When engaging with these groups, Clover´s focus is on bringing the conversation down to their daily lives. For example, connecting their high energy bills to government decisions not to fund renewable transitions but instead continue with new oil and gas projects. “It’s about connecting to things people can relate to and understanding what they value and what feels most urgent and pressing to them.

You can connect with anyone by sitting down and having an open conversation, really listening not just to respond but to understand. It’s been a journey for me, whether with my family or with people at large when encouraging them to take action.”

All that glitters is not gold

Clover says that individual actions in regards to the climate crisis are a bit of a distraction and suggestions like moving to a renewable energy supplier or going vegetarian may feel important for aligning with personal values and lifestyle choices. “However, there’s evidence to show that these actions have been co-opted by big corporations to deflect attention away from themselves. For instance, British Petroleum rebranded to Beyond Petroleum and created the carbon footprint calculator as an effective means to shift the spotlight away from their own contributions to climate change. Meanwhile, a hundred companies are responsible for 71% of global emissions. Instead of focusing solely on individual carbon footprints, we need to consider how to hold these corporations accountable and advocate for systemic change.”

Another hot take revolves around the types of solutions that are promoted within sustainability. “I believe that many of these solutions don’t address the root of the crisis and instead serve to benefit a small number of shareholders at the expense of the planet’s billions of inhabitants. Take electric vehicles, for instance, often hailed as a silver bullet for climate change. While EVs are undoubtedly part of the solution, their widespread adoption has led to increased demand for cobalt mined in the Democratic Republic of Congo, where human rights abuses, including child labor and unsafe working conditions, are rampant. Despite these issues, consumers in the global North purchasing Teslas often turn a blind eye.”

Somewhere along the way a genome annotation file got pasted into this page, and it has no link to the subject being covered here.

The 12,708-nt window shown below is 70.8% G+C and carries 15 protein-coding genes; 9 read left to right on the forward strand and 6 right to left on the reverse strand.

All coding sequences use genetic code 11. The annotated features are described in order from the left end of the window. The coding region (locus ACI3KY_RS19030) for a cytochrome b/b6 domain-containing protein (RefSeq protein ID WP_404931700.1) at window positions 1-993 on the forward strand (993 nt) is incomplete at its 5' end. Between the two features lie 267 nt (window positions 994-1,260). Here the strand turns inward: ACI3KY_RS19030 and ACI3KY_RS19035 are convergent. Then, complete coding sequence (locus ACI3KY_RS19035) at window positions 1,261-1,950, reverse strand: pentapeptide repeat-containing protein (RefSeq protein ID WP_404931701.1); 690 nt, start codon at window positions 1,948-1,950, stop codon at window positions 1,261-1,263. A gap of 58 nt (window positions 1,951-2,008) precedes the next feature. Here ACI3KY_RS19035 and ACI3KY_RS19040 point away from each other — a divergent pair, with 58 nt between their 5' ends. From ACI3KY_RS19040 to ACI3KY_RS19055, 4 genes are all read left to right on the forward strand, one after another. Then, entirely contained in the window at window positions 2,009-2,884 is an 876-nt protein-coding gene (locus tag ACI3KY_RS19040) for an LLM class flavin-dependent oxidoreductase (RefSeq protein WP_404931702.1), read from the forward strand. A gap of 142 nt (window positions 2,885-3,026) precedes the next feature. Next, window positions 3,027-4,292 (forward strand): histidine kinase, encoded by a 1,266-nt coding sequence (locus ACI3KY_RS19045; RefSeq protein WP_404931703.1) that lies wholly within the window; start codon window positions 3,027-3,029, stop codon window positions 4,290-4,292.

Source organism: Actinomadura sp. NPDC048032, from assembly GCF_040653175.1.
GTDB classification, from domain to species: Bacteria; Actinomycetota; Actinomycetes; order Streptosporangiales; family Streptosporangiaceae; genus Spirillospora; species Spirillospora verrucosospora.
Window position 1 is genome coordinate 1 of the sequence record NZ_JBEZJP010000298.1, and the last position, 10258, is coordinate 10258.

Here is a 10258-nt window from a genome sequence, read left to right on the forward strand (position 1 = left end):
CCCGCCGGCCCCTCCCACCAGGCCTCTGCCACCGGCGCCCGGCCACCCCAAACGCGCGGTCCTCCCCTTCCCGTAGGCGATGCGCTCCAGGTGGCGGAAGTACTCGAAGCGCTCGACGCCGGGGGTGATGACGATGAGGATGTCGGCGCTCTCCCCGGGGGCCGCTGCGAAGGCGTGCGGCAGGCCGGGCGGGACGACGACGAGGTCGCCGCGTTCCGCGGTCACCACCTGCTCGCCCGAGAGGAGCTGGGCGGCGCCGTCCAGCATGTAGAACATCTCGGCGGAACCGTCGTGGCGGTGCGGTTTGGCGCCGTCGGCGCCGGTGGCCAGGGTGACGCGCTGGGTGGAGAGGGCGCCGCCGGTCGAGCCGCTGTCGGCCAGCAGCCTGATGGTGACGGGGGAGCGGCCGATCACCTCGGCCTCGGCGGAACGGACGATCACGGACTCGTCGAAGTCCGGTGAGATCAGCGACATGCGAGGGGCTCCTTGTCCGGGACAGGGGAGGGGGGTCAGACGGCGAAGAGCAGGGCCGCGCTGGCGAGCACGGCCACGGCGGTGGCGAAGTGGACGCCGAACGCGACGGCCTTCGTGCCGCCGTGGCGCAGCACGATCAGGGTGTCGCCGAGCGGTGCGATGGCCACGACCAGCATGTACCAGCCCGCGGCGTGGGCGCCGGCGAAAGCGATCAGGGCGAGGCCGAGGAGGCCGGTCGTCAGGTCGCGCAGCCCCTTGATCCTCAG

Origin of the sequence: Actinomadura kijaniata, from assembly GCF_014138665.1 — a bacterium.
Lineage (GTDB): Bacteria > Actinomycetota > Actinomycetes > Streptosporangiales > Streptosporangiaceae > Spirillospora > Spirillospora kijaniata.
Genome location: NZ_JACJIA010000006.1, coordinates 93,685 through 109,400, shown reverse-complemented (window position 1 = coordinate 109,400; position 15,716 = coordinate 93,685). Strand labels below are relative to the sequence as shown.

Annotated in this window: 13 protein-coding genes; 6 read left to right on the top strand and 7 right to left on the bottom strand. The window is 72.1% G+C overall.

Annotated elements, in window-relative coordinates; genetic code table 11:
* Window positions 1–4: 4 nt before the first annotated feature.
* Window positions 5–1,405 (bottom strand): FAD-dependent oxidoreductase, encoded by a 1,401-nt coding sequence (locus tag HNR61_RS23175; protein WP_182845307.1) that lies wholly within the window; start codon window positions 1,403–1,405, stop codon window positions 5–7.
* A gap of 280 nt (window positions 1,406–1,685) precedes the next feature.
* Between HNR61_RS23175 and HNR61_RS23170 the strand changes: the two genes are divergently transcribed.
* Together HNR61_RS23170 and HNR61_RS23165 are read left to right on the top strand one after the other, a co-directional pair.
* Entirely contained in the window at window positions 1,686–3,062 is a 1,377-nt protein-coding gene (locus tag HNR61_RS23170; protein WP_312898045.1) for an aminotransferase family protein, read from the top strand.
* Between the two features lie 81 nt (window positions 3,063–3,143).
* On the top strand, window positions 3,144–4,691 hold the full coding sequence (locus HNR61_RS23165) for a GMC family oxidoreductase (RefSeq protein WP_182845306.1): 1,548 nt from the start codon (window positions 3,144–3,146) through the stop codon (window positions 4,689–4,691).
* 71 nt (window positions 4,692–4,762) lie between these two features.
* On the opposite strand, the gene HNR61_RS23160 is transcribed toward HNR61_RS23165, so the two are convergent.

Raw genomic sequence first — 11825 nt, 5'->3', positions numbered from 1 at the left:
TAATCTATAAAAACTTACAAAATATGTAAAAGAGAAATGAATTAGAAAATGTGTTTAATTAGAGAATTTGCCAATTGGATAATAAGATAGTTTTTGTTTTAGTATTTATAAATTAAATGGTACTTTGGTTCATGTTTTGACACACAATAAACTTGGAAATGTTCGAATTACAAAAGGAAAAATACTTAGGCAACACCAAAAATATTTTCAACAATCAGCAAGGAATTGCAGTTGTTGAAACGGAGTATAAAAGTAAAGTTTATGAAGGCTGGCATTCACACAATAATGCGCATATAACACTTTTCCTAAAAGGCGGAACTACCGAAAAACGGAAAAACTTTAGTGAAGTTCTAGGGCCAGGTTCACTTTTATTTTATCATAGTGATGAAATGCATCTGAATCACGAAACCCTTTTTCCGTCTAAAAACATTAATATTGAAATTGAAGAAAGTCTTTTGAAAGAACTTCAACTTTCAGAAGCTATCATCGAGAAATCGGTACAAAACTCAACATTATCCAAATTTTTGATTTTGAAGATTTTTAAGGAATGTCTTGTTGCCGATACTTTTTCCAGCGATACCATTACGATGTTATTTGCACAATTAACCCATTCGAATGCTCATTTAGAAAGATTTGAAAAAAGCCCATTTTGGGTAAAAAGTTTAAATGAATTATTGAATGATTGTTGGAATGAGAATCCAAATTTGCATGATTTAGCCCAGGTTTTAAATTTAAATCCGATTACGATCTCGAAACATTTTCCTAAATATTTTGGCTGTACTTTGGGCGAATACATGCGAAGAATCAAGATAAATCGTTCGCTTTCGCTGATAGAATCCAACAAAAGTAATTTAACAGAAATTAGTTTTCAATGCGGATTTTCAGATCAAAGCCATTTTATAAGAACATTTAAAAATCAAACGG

Clover says that while these solutions may make some people feel better about their environmental impact, they often leave many others worse off. “I’m more interested in holistic solutions that are accessible to the majority. Rather than simply redesigning the combustion engine, we should be rethinking mobility and redesigning cities to be less car-centric and more green. Instead of focusing solely on technologically-based silver bullets, we should prioritize solutions that are accessible to everyday people and offer co-benefits such as cleaner air, better health, and increased happiness.”

Every individual has the potential to make a difference

“My dream is that people will become politically engaged in decisions that affect their lives and communities. Often, these conversations about climate change and other global issues can feel disconnected from our everyday lives. However, I hope to inspire individuals to take ownership of what’s happening in their communities and find ways to make them more environmentally friendly.

Moreover, I want to advocate for the rights of everyday working-class people who are vulnerable in our society. This includes ensuring accessible public housing and empowering individuals to have a voice in shaping their communities. Despite the enormity of the challenges we face and the inaction of those in power, I believe that every individual has the potential to make a difference and should not feel powerless.”

Are you willing to change your mindset and step up? Come and see Clover speak at the Impact Day festival in Tallinn on 10-12 October.